Cardiff: rugby, history and Doctor Who

Venue: Cardiff, Wales
Date: 21 Nov 2015 - 22 Nov 2015

Rachel Bailey, along with a group of Group Leisure readers, explored Cardiff on this month’s Reader Club trip.

What springs to mind when you think of Cardiff? Rugby, perhaps? Shirley Bassey or Charlotte Church? Maybe you just think of it as another city in another country that may or may not be worth visiting depending on what other options you face when deciding where to go on holiday.

Well, let me tell you something, Group Leisure readers. Cardiff is not a city to be missed. It is not somewhere I have ever considered seriously visiting before – often I prioritise my holidays on what the ratio of sun to cloud cover is going to be – but I immediately found myself wishing I had made Cardiff one of my travel destinations long before our Reader Club trip.

My initial observation was this: the capital of Wales is compact, full of big-name visitor attractions, and has so many restaurants, bars and shops you can practically monkey-bar from one to the next. Our itinerary, a jam-packed two day bonanza of Welsh tourism highlights, left only one thing to be desired: more time to fully explore everything this ‘miniature London’ has to offer its guests. 

Behind-the-scenes at the Wales Millennium Centre

Our first taste of Cardiff came in the form of some delicious Welsh cakes, which put everyone in high spirits as we, led by See Wales Tours representative Paul Harris, took off for Cardiff Bay – not to be confused with Cardiff city centre.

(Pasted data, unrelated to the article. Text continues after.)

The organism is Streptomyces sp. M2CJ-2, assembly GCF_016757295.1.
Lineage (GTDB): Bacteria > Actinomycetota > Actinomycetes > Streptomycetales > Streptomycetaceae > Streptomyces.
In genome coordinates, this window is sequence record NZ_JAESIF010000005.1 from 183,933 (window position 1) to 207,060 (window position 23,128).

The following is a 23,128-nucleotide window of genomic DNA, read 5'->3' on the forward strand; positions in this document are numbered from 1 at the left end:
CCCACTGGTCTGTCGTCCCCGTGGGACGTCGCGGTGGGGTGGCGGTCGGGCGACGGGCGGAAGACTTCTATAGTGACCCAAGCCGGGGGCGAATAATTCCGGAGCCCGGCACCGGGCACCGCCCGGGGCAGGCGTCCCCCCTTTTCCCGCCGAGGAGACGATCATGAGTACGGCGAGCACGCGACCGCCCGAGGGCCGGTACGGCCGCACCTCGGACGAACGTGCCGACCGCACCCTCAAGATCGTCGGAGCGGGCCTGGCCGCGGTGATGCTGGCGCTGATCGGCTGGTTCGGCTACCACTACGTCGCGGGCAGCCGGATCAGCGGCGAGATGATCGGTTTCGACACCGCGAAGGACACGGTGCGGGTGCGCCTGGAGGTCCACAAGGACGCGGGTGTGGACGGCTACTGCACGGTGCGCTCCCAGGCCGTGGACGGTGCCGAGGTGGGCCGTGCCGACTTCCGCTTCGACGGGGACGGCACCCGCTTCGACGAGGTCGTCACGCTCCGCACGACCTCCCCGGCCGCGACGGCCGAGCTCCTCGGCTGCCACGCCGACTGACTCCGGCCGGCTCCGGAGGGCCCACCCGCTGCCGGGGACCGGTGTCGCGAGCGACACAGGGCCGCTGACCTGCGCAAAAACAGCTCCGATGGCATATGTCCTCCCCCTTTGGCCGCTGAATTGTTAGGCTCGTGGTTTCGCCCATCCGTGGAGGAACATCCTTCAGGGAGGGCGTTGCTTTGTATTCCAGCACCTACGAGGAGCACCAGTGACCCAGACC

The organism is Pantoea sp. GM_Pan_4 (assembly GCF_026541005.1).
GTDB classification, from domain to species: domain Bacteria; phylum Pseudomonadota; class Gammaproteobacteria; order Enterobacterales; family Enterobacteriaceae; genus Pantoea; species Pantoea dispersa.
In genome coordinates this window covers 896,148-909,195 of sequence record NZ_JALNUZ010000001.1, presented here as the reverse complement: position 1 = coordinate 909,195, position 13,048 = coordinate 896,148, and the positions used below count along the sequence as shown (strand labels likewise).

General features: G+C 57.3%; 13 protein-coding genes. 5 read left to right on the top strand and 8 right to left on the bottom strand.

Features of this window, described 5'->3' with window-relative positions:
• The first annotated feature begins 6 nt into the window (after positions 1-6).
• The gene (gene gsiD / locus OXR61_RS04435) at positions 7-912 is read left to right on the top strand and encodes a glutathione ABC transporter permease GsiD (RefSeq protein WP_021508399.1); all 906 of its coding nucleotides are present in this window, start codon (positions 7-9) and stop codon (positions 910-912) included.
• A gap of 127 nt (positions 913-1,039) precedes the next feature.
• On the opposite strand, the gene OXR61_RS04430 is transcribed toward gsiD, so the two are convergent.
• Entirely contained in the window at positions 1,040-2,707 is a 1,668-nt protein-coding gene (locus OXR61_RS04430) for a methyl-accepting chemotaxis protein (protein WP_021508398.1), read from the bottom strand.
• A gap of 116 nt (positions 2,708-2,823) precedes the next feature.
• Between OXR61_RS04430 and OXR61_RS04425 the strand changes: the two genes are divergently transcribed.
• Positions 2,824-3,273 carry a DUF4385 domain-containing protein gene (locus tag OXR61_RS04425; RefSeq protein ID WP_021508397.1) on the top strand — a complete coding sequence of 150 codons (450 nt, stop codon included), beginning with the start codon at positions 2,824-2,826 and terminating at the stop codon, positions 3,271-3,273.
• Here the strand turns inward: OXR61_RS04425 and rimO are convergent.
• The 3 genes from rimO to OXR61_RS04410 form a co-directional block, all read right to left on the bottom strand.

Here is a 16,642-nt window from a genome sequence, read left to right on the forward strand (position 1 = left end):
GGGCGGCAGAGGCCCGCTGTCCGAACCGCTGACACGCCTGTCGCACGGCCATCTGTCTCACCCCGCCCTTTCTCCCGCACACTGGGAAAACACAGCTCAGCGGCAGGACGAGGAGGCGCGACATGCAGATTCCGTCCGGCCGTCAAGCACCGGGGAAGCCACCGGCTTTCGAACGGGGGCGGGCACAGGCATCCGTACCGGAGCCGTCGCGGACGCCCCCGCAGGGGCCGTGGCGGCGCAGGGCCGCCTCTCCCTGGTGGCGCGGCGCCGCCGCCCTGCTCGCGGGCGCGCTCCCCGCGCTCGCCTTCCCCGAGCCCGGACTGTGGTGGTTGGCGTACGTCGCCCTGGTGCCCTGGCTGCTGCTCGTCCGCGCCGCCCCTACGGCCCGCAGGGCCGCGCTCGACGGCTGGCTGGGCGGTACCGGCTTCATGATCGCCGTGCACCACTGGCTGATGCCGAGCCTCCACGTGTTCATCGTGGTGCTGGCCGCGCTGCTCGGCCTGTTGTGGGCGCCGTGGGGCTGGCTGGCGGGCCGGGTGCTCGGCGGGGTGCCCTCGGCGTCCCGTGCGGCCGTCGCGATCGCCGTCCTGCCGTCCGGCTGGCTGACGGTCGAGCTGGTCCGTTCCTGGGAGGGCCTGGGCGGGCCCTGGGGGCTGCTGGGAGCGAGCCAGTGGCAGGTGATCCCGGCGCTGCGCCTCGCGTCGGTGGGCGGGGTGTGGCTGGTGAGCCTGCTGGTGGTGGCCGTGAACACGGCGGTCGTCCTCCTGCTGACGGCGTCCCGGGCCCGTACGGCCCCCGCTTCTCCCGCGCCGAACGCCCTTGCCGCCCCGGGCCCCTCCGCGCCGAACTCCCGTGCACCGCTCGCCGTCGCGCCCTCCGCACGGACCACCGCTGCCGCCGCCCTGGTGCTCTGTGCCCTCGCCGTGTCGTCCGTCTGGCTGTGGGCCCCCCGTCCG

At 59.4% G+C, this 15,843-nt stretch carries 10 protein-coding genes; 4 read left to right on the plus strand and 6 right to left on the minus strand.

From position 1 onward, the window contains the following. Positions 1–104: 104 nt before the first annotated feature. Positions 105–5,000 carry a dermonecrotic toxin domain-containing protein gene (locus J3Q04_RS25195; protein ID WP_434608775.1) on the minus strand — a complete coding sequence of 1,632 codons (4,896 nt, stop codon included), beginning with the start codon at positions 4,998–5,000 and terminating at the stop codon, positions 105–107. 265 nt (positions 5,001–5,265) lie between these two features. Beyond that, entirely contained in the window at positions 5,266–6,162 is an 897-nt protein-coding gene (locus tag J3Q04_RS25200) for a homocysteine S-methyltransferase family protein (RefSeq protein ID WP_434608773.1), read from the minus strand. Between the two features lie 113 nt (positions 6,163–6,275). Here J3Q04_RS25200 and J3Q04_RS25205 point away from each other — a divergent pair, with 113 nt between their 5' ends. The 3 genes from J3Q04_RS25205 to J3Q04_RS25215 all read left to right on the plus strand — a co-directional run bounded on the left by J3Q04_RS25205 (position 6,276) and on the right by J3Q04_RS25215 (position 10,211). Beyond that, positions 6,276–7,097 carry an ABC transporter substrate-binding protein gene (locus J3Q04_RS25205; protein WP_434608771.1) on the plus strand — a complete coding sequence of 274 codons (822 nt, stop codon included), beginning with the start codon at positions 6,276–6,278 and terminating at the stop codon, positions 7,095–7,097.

The waterfront development, which is one of Wales' oldest multi-ethnic communities, is home to the Wales Millennium Centre where our groups took a condensed backstage tour. The venue is classed as a lyric theatre (an opera house), and even if you haven’t already been there, you might recognise the building for the carved words on its exterior. In Welsh, it says Creu gwir fel gwydr o ffwrnais awen, which translates into English as creating truth like glass from inspiration's furnace, followed by a line of English which says: In these stones horizons sing.

Millennium Centre

Pictured: The exterior architecture of the Wales Millennium Centre.

The full tour is available for parties of 15 or more (booking required), lasts an hour, and gives a great behind-the-scenes insight into the theatre, from the dressing rooms to backstage. I think this tour would be of particular interest to theatre groups, although of course, GTOs can still book to simply see a show in the theatre and enjoy dinner in the ffresh bar and restaurant. I thoroughly recommend trying a fish dish.

Exploring Cardiff by water

From Cardiff Bay we enjoyed a half hour boat trip from Mermaid Quay to the city centre – one of several ways to travel easily between the two points. The enclosed boat, The Princess Katharine, is owned by Cardiff Bay Tours, can hold up to 90 people, and offers a regular river service to and from the centre of Cardiff.

On our boat trip we were accompanied by a knowledgeable tour guide whose lilting commentary fell gently on our ears as we meandered up the picturesque River Taff, observing plenty of river wildlife.